|1992||2002 (Post Reconstruction)|
|Average Speed (mph)||36||26|
|85 % Speed (mph)||39||29|
|Maximum Speed (mph)||46||37|
|Posted Speed (mph)||35||25|
As with many other projects, the process of arriving at a final design for Ayres Road reinforces the notion that it’s generally better to approach the neighborhood and major stakeholders at the beginning, with no preconceived design proposal, and let the public help develop the design. Only by struggling with the choices and trade-offs in the design process can the public come to appreciate the difficult task city staff and consultants face in designing a street to meet a number of conflicting goals and objectives. Additionally, staff cannot assume that citizens are able to fully understand engineering plans and drawings. Illustrations and 3-D pictures may be necessary to convey the “look and feel” of a design element, particularly one that is unique to an area.
Getting motorists to slow down so bicyclists can share the space and pedestrians feel safe when crossing the street appears to depend on narrowing the travel lanes as much as possible. The lanes need to be narrow in an actual, physical sense (e.g. 3 or 3.4 m (10 or 11 ft) wide), and they need to look and feel narrow to motorists. The look and feel, in turn, can be achieved by a combination of narrow lanes along with conspicuous edges (e.g. use of a center island), introducing curves and chicanes, and design elements such as trees and shrubs at both the edges and in the median, to eliminate the look of a long, straight road. Use of speed tables or raised intersections at strategic locations is also a key element of traffic calming, especially when there are very few intersections or other interruptions to continuous traffic flow along the street.
The most significant new feature in the Ayres Road design was the use of raised bicycle lanes. This enabled the city to meet the objective of a safe facility for bicyclists along a moderately busy roadway, while at the same time avoiding the pavement-widening effect of the typical on-street bike lane. The strong visual edge provided by the left edge of the raised bike lane helps reinforce the narrow travel lanes and discourage excessive speeds.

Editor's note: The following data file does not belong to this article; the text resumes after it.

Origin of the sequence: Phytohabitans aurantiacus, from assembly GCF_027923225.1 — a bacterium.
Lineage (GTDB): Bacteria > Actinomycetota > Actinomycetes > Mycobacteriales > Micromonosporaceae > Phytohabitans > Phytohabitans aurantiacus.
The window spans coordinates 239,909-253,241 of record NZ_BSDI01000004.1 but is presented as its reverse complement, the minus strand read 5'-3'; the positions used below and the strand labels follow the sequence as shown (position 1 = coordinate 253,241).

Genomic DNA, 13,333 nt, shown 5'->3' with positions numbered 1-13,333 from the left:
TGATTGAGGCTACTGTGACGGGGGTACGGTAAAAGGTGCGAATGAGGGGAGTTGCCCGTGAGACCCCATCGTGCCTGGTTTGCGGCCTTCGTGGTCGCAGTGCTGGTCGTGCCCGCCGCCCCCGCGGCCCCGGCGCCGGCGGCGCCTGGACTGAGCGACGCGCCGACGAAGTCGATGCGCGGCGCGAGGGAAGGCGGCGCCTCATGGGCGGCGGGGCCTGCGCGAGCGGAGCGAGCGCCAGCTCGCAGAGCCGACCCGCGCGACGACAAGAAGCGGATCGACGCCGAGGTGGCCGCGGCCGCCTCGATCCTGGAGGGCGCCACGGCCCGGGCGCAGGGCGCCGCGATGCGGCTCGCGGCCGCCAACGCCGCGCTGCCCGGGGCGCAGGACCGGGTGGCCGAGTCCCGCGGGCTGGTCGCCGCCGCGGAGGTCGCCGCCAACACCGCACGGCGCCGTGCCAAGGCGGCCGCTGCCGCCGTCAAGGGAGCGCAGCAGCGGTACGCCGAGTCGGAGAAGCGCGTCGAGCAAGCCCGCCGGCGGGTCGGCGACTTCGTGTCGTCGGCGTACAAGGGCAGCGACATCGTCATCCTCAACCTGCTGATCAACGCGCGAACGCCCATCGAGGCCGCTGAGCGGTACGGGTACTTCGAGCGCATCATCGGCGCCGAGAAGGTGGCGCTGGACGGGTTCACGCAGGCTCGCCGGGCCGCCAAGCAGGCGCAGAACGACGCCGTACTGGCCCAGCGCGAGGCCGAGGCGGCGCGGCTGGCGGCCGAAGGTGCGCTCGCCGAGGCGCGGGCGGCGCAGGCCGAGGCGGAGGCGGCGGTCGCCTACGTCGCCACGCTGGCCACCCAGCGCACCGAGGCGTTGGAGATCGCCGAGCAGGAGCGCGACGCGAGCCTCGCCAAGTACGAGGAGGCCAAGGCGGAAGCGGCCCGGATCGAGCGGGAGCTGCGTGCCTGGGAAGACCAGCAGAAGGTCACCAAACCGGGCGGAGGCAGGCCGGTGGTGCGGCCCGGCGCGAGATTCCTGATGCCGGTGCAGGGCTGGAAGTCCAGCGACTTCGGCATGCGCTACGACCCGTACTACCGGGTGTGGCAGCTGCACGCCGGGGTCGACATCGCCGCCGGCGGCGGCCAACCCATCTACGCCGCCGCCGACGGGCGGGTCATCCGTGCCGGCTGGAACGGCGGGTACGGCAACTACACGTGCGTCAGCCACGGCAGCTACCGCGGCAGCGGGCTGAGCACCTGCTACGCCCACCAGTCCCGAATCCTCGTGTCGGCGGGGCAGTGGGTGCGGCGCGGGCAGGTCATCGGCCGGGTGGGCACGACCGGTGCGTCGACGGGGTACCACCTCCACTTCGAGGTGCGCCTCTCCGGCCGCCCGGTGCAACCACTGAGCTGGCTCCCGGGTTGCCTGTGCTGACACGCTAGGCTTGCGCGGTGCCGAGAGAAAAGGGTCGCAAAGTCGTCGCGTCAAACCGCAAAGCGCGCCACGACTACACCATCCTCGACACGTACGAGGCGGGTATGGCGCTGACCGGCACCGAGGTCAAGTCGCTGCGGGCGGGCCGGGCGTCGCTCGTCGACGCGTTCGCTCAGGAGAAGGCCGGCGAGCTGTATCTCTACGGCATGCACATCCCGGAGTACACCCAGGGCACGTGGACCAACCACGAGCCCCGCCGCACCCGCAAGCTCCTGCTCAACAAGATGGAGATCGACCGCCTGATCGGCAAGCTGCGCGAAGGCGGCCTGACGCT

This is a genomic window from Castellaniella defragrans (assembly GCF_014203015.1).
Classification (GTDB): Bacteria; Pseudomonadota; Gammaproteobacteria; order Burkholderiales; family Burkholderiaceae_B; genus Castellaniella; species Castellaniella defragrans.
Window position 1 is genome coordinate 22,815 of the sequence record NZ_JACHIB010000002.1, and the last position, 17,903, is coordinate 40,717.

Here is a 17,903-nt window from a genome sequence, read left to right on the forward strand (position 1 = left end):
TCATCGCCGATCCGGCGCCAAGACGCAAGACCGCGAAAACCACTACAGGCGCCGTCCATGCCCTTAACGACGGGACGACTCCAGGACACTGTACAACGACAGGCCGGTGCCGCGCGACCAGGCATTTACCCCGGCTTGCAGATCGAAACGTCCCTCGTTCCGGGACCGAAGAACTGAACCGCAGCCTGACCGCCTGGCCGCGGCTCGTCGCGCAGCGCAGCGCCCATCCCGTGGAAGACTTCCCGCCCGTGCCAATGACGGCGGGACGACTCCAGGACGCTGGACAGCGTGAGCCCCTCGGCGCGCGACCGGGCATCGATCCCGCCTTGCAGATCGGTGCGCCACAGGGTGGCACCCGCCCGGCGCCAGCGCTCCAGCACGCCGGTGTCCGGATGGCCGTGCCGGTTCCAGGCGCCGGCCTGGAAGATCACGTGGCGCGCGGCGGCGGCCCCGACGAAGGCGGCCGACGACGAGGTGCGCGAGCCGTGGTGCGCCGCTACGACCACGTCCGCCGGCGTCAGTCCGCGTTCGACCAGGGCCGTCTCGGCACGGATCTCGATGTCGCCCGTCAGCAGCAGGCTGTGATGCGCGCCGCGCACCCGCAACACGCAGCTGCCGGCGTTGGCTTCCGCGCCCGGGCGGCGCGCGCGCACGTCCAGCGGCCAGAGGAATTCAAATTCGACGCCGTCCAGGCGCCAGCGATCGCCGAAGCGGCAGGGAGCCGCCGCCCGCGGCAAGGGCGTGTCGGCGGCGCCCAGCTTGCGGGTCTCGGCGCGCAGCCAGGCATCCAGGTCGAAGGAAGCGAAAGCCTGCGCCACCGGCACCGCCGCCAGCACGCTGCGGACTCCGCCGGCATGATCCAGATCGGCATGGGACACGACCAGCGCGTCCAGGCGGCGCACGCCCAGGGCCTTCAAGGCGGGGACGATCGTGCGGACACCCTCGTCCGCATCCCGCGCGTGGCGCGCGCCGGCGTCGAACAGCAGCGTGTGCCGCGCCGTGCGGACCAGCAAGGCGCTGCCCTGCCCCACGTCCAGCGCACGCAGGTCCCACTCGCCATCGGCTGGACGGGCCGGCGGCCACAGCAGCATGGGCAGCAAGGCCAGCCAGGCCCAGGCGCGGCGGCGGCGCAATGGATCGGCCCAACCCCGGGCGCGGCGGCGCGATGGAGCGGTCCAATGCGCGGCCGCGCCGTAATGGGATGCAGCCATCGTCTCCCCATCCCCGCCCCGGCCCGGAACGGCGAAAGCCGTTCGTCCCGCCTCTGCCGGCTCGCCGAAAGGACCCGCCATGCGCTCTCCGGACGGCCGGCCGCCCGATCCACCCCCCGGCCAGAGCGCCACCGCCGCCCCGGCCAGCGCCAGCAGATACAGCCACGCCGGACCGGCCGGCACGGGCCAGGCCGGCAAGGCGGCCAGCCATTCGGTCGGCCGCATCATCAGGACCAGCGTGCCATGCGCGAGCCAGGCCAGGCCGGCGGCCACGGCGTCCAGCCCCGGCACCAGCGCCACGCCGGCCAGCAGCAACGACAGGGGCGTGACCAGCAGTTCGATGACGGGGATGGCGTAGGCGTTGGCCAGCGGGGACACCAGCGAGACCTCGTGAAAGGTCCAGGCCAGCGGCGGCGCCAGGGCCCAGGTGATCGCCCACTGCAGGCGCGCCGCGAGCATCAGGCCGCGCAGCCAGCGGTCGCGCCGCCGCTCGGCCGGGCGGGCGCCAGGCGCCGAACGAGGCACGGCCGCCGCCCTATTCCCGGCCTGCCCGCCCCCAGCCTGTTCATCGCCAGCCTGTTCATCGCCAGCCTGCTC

While it appears the city has developed a successful design in the case of Ayres Road, this example also serves to illustrate that there are probably other undiscovered “templates” for street designs that can meet these kinds of objectives. The best approach involves being open to experimentation and re-combining various design techniques to achieve the best mix of outcomes. Each project provides an example that can be copied or borrowed from to create even better designs for future projects.
The total construction costs for the reconstruction of Ayres Road came to just under $1 million. The unit costs for each of the bid items compared well with other local projects similar in size and nature despite the innovative design treatments utilized. The raised bike lane component came in at $15 per lineal foot as compared to the City’s standard curb and gutter with asphalt street section at $13.50 per lineal foot. A majority of the project costs were funded by Transportation System Development Charges (a.k.a. transportation impact fees) but about 20 percent of the project costs were paid by abutting property owners through assessments.
Bicycle & Pedestrian Program Coordinator
City of Eugene Public Works
858 Pearl Street
Eugene, OR 97401
(541) 682-5471 (voice)
(541) 682-5598 (fax)
Transportation Consultant (formerly City of Eugene Transportation Engineer, Division Manager)
Bicycle & Pedestrian Program Manager
Oregon Department of Transportation